[test1@gyra analysisA]$

One of the files is log file called log.out, take a look at it using cat (which prints the file to standard-out):

[test1@gyra analysisA]$ cat log.out

So that wasnt very useful - everything just flew passed and off the screen. Its quite a big file:

[test1@gyra analysisA]$ wc -l log.out
7156 log.out
[test1@gyra analysisA]$ wc -c log.out
247246 log.out

over 7,000 lines and nearly a quarter million characters. Here we use a pager to view the file a page at a time. Press the space-bar to advance the pager and q or CTRL-C to stop the pager when you get bored:

[test1@gyra analysisA]$ more log.out
Reading accd_incl_2.seq...
Reading atpa_incl_2.seq...
Reading atpb_incl_2.seq...
Reading atpe_incl_2.seq...
Reading atpf_incl_2.seq...
Reading atph_incl_2.seq...
Reading atpi_incl_2.seq...
Reading ccsa_incl_2.seq...
Reading cema_incl_2.seq...
<etc>

Lets say we want to find out the fate of the matrix “rbcl_incl_2.seq” in the log file. We can use the programme grep to search the file for a string (sequence of characters). Any lines containing the search string will be printed, in addition the -n option prints the line number.

[test1@gyra analysisA]$ grep -n rbcl_incl_2.seq log.out
45:Reading rbcl_incl_2.seq...
7153:set006.seq (1 genes): ['rbcl_incl_2.seq']

Rename all the files with a .model extension removing the set prefix and replacing it with exercise1-:

[test1@gyra analysisA]$ rename set exercise1- *.model
[test1@gyra analysisA]$ ls -l *.model
-rw-r--r-- 1 test1 biouser 42 Mar 19 08:47 exercise1-000001.seq.model
-rw-r--r-- 1 test1 biouser 42 Mar 19 04:10 exercise1-000002.seq.model
-rw-r--r-- 1 test1 biouser 42 Mar 19 04:10 exercise1-000003.model
-rw-r--r-- 1 test1 biouser 40 Mar 19 04:10 exercise1-000004.model
-rw-r--r-- 1 test1 biouser 42 Mar 19 07:21 exercise1-000005.model
-rw-r--r-- 1 test1 biouser 42 Mar 19 04:10 exercise1-000006.model
-rw-r--r-- 1 test1 biouser 42 Mar 19 08:47 exercise1-001002.seq.model
-rw-r--r-- 1 test1 biouser 42 Mar 19 08:47 exercise1-001003.seq.model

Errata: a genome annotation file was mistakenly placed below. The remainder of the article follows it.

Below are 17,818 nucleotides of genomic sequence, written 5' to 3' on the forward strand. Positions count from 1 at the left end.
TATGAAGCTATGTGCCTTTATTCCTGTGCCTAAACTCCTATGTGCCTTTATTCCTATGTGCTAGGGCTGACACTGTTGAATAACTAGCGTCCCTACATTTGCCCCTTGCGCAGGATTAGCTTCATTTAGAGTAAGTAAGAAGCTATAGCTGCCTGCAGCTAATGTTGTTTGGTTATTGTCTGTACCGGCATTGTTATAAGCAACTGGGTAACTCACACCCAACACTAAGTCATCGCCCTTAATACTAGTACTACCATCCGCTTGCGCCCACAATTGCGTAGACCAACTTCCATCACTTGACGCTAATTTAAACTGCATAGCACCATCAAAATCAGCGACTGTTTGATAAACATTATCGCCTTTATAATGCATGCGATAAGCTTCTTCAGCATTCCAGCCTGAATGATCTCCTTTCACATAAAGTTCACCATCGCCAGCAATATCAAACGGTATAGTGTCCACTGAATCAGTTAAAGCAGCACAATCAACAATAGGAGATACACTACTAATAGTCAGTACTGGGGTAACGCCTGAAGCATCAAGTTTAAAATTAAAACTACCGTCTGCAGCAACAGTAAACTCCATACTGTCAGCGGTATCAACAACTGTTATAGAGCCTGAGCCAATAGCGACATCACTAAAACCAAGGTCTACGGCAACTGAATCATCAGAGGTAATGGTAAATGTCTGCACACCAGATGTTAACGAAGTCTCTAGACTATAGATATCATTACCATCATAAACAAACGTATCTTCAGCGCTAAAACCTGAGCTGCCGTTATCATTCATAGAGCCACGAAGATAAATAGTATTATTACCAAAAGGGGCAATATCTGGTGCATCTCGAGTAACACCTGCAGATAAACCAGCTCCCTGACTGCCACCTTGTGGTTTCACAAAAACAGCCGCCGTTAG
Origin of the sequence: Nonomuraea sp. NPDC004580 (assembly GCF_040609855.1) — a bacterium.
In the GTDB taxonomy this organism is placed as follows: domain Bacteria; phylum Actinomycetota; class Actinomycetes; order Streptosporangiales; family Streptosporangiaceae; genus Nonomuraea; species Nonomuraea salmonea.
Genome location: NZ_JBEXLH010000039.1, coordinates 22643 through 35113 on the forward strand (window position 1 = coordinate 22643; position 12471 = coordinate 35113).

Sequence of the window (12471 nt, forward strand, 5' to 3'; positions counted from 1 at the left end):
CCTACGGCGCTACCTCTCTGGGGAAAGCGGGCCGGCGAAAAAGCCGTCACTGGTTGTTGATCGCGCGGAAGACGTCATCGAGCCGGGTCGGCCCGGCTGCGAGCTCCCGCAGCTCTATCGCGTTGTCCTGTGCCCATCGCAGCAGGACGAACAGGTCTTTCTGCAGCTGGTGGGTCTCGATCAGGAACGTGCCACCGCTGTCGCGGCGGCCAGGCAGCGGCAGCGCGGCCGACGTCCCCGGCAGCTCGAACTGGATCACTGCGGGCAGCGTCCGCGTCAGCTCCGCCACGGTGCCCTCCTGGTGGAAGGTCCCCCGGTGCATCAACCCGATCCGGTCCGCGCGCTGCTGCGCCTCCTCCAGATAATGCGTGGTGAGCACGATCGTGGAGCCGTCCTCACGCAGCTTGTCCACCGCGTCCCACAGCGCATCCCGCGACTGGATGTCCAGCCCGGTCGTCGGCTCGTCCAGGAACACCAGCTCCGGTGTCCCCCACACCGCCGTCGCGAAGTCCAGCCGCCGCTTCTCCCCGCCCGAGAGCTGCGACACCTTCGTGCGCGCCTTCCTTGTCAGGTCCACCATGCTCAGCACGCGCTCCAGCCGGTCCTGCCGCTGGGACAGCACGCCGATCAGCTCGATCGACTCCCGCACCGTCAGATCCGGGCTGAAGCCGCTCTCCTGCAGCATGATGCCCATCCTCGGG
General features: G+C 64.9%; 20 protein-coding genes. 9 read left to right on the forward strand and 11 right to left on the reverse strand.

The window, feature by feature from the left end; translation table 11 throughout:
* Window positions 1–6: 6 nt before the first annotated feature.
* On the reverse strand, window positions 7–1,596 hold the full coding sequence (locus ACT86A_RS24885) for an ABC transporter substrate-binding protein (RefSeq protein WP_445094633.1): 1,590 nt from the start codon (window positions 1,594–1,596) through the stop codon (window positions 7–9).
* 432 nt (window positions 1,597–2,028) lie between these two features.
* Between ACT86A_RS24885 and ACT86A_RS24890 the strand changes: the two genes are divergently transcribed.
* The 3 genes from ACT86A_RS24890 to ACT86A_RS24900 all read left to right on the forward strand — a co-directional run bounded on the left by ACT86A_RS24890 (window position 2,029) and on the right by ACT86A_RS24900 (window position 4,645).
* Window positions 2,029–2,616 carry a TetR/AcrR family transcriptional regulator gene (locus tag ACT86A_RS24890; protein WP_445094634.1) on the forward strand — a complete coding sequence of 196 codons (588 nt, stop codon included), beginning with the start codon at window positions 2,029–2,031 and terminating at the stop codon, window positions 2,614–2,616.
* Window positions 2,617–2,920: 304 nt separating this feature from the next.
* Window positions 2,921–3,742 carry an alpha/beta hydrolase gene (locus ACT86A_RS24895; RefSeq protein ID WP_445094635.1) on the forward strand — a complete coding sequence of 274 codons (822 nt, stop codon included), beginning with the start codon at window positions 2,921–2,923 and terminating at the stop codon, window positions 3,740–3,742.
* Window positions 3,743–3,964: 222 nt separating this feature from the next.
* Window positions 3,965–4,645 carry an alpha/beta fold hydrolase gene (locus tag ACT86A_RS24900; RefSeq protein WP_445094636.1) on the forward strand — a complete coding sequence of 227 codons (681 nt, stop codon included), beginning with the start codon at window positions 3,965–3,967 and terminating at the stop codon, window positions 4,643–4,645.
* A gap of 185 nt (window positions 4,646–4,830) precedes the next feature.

-rw-r--r-- 1 test1 biouser 40 Mar 19 08:47 exercise1-001004.seq.model
-rw-r--r-- 1 test1 biouser 42 Mar 19 08:47 exercise1-001005.seq.model
-rw-r--r-- 1 test1 biouser 42 Mar 19 08:47 exercise1-001006.seq.model
-rw-r--r-- 1 test1 biouser 41 Mar 18 23:19 exercise1-002003.model
-rw-r--r-- 1 test1 biouser 39 Mar 18 16:36 exercise1-002004.model
-rw-r--r-- 1 test1 biouser 41 Mar 19 07:21 exercise1-002005.model
-rw-r--r-- 1 test1 biouser 41 Mar 18 16:36 exercise1-002006.model
-rw-r--r-- 1 test1 biouser 39 Mar 18 23:19 exercise1-003004.model
-rw-r--r-- 1 test1 biouser 41 Mar 19 07:21 exercise1-003005.model
-rw-r--r-- 1 test1 biouser 41 Mar 18 23:19 exercise1-003006.model
-rw-r--r-- 1 test1 biouser 39 Mar 19 07:21 exercise1-004005.model
-rw-r--r-- 1 test1 biouser 39 Mar 18 11:09 exercise1-004006.model
-rw-r--r-- 1 test1 biouser 41 Mar 19 07:21 exercise1-005006.model
[test1@gyra analysisA]$

Here we decide to discard all these analyses but to keep all the .model files in an archive just in case:

[test1@gyra analysisA]$ tar -zcvf mymodels.tar.gz ./exercise1-*
./exercise1-000001.seq.model
./exercise1-000002.seq.model
./exercise1-000003.model
./exercise1-000004.model
./exercise1-000005.model
./exercise1-000006.model
./exercise1-001002.seq.model
./exercise1-001003.seq.model
./exercise1-001004.seq.model
./exercise1-001005.seq.model
./exercise1-001006.seq.model
./exercise1-002003.model
./exercise1-002004.model
./exercise1-002005.model
./exercise1-002006.model
./exercise1-003004.model
./exercise1-003005.model
./exercise1-003006.model
./exercise1-004005.model
./exercise1-004006.model
./exercise1-005006.model
[test1@gyra analysisA]$ file mymodels.tar.gz
mymodels.tar.gz: gzip compressed data, from Unix, last modified: Mon Apr 18 11:53:43 2011
[test1@gyra analysisA]$ mv mymodels.tar.gz .. && cd ..